5 practical fashion tips for the summer
Unless you're a supermodel (or a masochist), the soaring mercury is directly proportional to your fast falling sartorial possibilities. Paloma Sharma lists out your options.
The Indian summer is a little too hot for it's victims to bother with looking good.
However, it doesn't necessarily have to be that way.
Discard all the fashion tips your most favourite magazines and your least favourite well-wishing relative has given you. Forget what makes you look thinner and what pattern is trending; and pay attention.
Here are five practical fashion tips that will help you be an additional cause of global warming this summer.
1. The White T-Shirt
A well fitted white t-shirt will go with pretty much everything -- from cargos with multiple pockets to a pair of messy blue jeans, not to mention a pair of hotpants.
Sure, black is slimming.
But when its 35 degrees Celsius outside with overcast skies, black is also a sauna in hell.
White, however, will reflect the light and keep you cool.
(I still remember that from my 7th grade textbook. I am now awaiting my Nobel.)
Image: How to wear the white t-shirt 101: Kangana Ranaut embraces summer in style.
Photographs: Pradeep Bandekar
The only kind of summer wear that's cooler than shorts is the vintage kind that's been frozen in a chunk ice ever since the Mammoths roamed this earth.
A light cloth would be the best choice but if you want to pull a Britney Spears and go all denim, I get where you're coming from.
And if its thigh gaps that you're worried about, please note that one is ever too fat/too thin/too tall/too short to rock a pair of shorts.
Yes! No one.
Just ask the men who walk around in boxer shorts (which are technically underwear) with unwaxed legs and all the confidence in the world.
I salute their confidence.
No, really I do.
Image: Shorts can be stylish too but don't forget to shave your legs :-) Seen here is Freddy Daruwala walking for Shantanu and Nikhil
Photographs: Hitesh Harisinghani/Rediff.com
They may look hot and stuffy on the outside but if you pair them with one of ankle-length woven socks, your feet will really be able to breathe (Inless of course if they're unwashed. In which case they'll breath like a dragon).
When choosing the perfect pair of sneakers, please walk right past the dark, chunky shoes, thank you. There are a whole lot of more fun options available.
Or, if you already own a pair of said dark, chunky shoes, you could always style them to your liking using paint and glitter.
The best part about wearing sneakers in the summer?
It's a lot easier to run away when someone is charging at you for giving them bad advice.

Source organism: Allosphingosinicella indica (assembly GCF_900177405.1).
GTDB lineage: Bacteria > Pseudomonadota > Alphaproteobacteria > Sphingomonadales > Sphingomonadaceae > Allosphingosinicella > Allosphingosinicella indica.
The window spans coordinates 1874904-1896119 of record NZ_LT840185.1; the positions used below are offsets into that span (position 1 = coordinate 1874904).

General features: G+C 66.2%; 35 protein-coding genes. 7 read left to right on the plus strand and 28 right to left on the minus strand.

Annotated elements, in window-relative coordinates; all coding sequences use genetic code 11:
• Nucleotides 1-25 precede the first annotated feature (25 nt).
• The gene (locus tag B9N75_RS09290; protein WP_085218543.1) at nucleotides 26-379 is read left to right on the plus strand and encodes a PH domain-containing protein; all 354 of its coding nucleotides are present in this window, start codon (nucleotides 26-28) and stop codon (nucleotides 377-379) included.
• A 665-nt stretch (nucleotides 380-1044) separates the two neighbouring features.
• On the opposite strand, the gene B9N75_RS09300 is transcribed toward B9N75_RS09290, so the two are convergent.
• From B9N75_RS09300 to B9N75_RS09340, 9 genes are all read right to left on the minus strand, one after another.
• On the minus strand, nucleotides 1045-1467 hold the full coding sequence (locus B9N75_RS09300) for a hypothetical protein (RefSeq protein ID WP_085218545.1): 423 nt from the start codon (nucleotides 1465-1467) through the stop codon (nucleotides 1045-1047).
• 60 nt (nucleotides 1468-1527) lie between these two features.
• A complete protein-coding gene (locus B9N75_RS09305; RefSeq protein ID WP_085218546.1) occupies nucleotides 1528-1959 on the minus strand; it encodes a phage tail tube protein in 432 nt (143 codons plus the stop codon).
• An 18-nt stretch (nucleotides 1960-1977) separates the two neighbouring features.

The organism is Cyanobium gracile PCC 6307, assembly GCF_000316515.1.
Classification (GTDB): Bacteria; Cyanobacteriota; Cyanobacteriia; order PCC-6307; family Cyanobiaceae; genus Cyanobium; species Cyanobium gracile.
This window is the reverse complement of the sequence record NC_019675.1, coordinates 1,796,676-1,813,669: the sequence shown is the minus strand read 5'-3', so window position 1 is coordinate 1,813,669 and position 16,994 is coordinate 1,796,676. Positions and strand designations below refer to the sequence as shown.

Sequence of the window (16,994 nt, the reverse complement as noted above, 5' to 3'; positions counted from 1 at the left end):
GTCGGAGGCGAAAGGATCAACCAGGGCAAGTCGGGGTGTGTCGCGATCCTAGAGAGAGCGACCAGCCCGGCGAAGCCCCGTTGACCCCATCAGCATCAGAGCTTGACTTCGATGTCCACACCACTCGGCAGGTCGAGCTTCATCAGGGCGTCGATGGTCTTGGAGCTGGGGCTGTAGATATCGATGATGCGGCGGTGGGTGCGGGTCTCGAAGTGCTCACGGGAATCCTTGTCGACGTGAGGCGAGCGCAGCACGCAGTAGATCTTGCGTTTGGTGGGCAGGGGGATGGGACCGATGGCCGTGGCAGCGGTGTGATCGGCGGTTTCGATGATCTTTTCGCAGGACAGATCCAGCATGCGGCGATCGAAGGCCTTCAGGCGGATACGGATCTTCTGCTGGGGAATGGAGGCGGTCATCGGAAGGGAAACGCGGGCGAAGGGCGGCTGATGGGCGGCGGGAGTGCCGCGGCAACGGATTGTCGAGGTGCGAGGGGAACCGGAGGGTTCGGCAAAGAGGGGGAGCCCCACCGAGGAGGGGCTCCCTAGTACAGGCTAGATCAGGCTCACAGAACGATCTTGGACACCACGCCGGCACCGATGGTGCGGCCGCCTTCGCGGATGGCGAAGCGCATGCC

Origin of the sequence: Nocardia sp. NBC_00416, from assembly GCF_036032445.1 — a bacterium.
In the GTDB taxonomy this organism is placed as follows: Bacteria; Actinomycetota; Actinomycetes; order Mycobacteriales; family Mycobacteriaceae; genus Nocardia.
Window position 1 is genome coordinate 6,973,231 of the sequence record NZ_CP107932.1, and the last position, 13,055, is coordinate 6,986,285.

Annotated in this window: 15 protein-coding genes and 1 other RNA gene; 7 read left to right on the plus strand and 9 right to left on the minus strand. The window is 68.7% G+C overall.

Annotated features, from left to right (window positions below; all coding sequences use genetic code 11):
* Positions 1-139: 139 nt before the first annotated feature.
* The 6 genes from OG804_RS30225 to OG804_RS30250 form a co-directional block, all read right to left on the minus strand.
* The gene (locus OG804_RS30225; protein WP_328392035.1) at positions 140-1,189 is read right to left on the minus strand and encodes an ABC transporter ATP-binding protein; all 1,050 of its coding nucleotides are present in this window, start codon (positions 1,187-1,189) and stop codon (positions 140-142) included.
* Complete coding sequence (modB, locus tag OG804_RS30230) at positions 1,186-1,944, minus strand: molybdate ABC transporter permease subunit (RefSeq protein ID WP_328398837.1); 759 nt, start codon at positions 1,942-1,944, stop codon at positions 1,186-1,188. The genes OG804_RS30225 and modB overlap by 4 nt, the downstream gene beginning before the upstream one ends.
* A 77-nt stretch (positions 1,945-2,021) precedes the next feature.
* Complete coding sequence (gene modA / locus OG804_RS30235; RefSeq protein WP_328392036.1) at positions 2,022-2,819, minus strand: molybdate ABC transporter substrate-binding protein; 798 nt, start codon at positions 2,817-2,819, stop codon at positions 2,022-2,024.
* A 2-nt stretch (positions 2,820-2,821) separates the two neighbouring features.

Image: If a pair of sneakers are good for Julia Roberts, they are good for you too!
Photographs: Jason Merritt/Getty Images for Weinstein Co
If you live in a tropical country, you're probably familiar with that grey area when, immediately after having a bath, you can't decide whether its water trickling down your face or perspiration.
"Don't sweat," therefore, is an absolutely ridiculous expectation during the Indian summer.
Since sweat (and the odour that goes with it) are still not acknowledged as natural things that just happen in our kind of climate, carrying deodorant with you at all times can help avoid many an awkward situation.
However, please note, if you expect the deodorant to work beyond dispelling foul odour, you can also expect to be axed from several boat parties.
If you know what I mean.
Image: Even Arjun Rampal uses a deodorant. Don't see why you shouldn't
Photographs: Arjun Rampal for Nivea Deodorants
Cotton kurtas are to summer what kryptonite is to Superman.
This long, flowly garment crafted by the ancient wisdom of our ancestors -- who could've been just a little wiser and become seasonal nudists (that's the heat talking, not me) -- has it own cooling system.
Now, I'm not exactly sure how this system works, since I'm an arts wala and we hardly seem to know anything, but I do know as a long time wearer of kurtas that it is in place.
The additional advantage of kurtas is that they go with everything -- you can wear them to the office (unless of course you're an investment banker... in which case you roam around in an AC car anyway), you can turn them into casuals by pairing them with jeans, they're unisex and the best of all, you can also wear them to 'protest' hurt religious sentiments.
Image: Do you *really* need a reason to wear a comfortable cotton kurta?
Photographs: Rajesh Karkera/Rediff.com